Photographing or filming through your rifle scope is a bit of a challenge. You can try and freehand your camera or smartphone but with small eye boxes and eye relief of most scopes, this makes it very hard to capture a good image. It is almost like threading a needle that is 4-5 inches away. Nexus Outdoors has a camera mount that makes this much easier.
Filming What You See
As I mentioned above, photographing and videoing what you see in your rifle scope is a bit of a challenge. There are digiscoping adapters for binoculars, spotting scopes and telescopes. However, those don’t work with traditional rifle scopes due to eye relief. Binoculars and spotting scopes do not have any eye relief which means you can put your smartphone camera lens right up against the eyepiece to photograph or film through it. So how do you film through a rifle scope without trying to hover your smartphone in free space? Nexus Outdoors camera mount.
The Nexus Outdoors mount is a giant bracket that holds your camera in place so you can film through your scope. The mount grabs onto your top Picatinny rail and is low profile enough to fit under a scope. It does not have any recoil lugs so be warned that the mount may shift under heavy recoil.
The mounting bracket is like a giant T-shaped block and there is a matching block that slides up and down the bracket. There are thumb screws on each side and 4 threaded holes on either side of the bracket. This allows you a lot of room for adjustment to get the height of the Nexus Outdoors camera mount into position.
To adjust how close your camera lens is to the eyepiece of your scope, the camera arm is rather long and has a series of holes that line up with the sliding block. The arm is held in place with corresponding threaded holes and screws.
The rear end of the arm is a 90º platform with a slot that fits 1/4-20 tripod screws. Here is where you can mount a camera of your choosing. I went with a metal smartphone holder to hold my iPhone 7 Plus in place.
The Nexus Outdoors camera mount allows you to adjust up, down, forward and backward positions for the camera lens. Due to the offset nature of smartphones, you may need to rotate your camera one way or the other to better position the camera lens.
You might also need to flip the mount bracket to the other side of your gun. The bracket hangs down quite a bit and the sliding block could block certain parts of your rifle. It could interfere with your ejection port or bolt handle for a bolt gun. Certain scope mounts might cause interference as well. Take a look at the photo below. The latch for the QD scope mount sticks out rearward, thereby limiting how much rail the Nexus Outdoors camera mount can attach to.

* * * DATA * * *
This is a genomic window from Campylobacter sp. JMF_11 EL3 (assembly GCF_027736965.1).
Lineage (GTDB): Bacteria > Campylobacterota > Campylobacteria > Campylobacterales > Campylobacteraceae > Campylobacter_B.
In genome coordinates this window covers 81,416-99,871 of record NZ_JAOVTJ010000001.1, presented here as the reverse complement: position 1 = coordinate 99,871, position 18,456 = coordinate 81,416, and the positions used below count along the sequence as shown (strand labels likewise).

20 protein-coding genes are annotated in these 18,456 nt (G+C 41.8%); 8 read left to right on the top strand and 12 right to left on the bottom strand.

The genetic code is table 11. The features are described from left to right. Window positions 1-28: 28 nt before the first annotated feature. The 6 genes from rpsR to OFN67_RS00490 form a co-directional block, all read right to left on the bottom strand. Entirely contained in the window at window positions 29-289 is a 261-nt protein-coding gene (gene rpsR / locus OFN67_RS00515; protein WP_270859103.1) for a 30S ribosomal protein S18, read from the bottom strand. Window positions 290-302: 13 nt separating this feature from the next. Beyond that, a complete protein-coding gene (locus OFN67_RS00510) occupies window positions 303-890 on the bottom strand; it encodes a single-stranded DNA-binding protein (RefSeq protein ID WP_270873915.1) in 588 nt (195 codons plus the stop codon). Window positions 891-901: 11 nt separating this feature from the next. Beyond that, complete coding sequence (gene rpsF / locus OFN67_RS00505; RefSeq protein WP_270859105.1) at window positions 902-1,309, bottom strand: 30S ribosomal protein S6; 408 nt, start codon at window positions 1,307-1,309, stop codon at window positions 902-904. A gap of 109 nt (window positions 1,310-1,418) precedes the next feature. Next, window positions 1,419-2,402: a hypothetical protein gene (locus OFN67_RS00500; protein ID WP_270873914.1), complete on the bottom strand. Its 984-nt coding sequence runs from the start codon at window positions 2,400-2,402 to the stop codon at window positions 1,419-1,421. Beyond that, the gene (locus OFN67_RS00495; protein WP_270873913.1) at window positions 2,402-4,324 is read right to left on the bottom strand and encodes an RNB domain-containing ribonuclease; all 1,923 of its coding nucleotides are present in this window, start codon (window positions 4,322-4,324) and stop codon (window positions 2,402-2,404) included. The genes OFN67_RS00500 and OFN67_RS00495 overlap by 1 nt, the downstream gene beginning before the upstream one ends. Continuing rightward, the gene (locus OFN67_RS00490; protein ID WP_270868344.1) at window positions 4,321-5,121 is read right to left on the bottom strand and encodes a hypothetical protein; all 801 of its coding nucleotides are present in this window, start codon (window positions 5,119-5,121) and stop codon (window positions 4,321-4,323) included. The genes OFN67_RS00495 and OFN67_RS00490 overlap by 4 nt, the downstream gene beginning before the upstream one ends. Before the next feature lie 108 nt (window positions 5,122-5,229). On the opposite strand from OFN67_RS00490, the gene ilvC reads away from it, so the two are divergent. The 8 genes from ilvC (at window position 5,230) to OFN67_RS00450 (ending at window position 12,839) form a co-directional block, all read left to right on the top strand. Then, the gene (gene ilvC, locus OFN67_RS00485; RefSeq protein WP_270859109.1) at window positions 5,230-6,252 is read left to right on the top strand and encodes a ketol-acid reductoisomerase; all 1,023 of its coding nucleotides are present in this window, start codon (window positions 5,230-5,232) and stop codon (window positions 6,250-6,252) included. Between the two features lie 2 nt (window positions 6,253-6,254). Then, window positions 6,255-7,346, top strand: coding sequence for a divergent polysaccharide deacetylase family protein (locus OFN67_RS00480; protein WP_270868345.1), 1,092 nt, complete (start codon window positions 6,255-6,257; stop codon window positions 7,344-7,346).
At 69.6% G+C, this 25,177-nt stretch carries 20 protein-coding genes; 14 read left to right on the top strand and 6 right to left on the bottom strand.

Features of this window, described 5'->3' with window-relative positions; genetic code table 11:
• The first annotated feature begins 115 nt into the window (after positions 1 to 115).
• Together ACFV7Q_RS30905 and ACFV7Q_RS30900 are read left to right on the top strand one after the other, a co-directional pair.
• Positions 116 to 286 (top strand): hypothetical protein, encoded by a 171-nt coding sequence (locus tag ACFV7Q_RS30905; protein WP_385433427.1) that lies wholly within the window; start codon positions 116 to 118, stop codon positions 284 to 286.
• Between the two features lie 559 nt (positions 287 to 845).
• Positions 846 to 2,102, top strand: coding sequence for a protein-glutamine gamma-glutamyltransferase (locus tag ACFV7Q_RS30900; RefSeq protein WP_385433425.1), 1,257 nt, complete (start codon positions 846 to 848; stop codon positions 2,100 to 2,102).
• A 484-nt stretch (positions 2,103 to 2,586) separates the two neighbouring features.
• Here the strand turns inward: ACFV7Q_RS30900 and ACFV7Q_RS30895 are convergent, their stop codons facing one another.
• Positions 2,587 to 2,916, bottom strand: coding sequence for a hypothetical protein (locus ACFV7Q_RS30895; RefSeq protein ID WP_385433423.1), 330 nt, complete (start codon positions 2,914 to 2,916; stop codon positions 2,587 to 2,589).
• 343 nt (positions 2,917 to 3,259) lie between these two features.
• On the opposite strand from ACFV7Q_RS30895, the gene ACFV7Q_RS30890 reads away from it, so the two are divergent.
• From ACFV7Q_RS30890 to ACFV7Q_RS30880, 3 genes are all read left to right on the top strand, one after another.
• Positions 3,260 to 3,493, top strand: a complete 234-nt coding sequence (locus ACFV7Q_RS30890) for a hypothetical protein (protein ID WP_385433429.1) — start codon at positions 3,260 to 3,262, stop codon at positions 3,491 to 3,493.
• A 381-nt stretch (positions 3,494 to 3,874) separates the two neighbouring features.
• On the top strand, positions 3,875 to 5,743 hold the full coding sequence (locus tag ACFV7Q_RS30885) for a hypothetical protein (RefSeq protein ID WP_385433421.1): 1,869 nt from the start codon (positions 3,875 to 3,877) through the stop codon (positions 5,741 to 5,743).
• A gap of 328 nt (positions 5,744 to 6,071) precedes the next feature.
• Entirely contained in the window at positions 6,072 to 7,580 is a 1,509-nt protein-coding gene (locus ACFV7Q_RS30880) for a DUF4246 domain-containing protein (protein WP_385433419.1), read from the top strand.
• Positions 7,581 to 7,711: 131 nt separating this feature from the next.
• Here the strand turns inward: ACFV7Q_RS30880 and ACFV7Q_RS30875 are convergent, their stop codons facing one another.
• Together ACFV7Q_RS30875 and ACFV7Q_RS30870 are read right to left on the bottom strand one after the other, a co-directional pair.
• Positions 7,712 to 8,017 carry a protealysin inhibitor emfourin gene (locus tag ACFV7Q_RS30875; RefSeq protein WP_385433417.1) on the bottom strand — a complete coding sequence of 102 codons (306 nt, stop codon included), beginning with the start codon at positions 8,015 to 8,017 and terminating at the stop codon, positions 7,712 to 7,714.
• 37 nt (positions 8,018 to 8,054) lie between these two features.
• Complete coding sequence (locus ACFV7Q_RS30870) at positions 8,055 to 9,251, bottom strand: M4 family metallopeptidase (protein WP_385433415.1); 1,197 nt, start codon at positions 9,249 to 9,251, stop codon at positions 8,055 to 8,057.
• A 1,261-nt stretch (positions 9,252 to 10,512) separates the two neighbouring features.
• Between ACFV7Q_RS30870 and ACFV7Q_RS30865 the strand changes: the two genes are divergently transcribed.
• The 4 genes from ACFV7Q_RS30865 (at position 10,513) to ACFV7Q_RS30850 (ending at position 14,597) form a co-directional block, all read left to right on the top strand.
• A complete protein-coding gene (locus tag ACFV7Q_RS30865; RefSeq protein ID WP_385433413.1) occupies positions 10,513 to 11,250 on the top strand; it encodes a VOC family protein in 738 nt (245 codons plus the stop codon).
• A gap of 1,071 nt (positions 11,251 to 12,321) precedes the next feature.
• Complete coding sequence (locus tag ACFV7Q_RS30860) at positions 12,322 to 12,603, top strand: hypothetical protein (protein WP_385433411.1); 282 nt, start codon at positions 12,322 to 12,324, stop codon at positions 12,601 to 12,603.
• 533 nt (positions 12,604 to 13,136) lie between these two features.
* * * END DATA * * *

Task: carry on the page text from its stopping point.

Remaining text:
I used this setup to take pictures through the VUDU 1-8×24 LPVO. Seen below.
Due to some scope designs, you will notice that you may have to adjust how close the camera is to the scope’s eyepiece as the magnification of the scope increases. I noticed eye relief diminishes as I increase magnification which results in needing to move my camera closer.
Apple Watch Remote Viewing
While not entirely practical, you can use the Nexus Outdoors camera mount to remote view if you use an iPhone or similar smartphone. For Apple Watch users, you just use your watch to control the camera of your iPhone. Since the Apple Watch will live view what your camera can see, you can aim your scope while looking at your watch.
Nexus Outdoors Camera Mount Final Thoughts
I like the Nexus Outdoors camera mount because setting it up is rather easy. Height and distance from the eyepiece are independently controlled so it is easy to dial in the mount to get my iPhone in position. I exclusively use the mount to film through my scopes. Of course, you can reverse the mount and have your camera mounted offset and filming back at the shooter for some gun selfies. I feel that this is overkill since there are already plenty of mounts to attach a GoPro to your gun and have them film back at the shooter. Filming through a rifle scope on the other hand is not that easy or common. I have the Skoped Vision by Phone Scope but it is more convoluted to film with my iPhone.
There are drawbacks to the Nexus Outdoors camera mount. You have to aim by looking at your smartphone merely a couple inches from your face. If you use an actual camera, then you will have a difficult time getting behind your gun.
Now comes the bad news. It seems the Nexus Mount is discontinued. The last post on their Instagram account is dated May 27, 2019 and their website seems to be dead.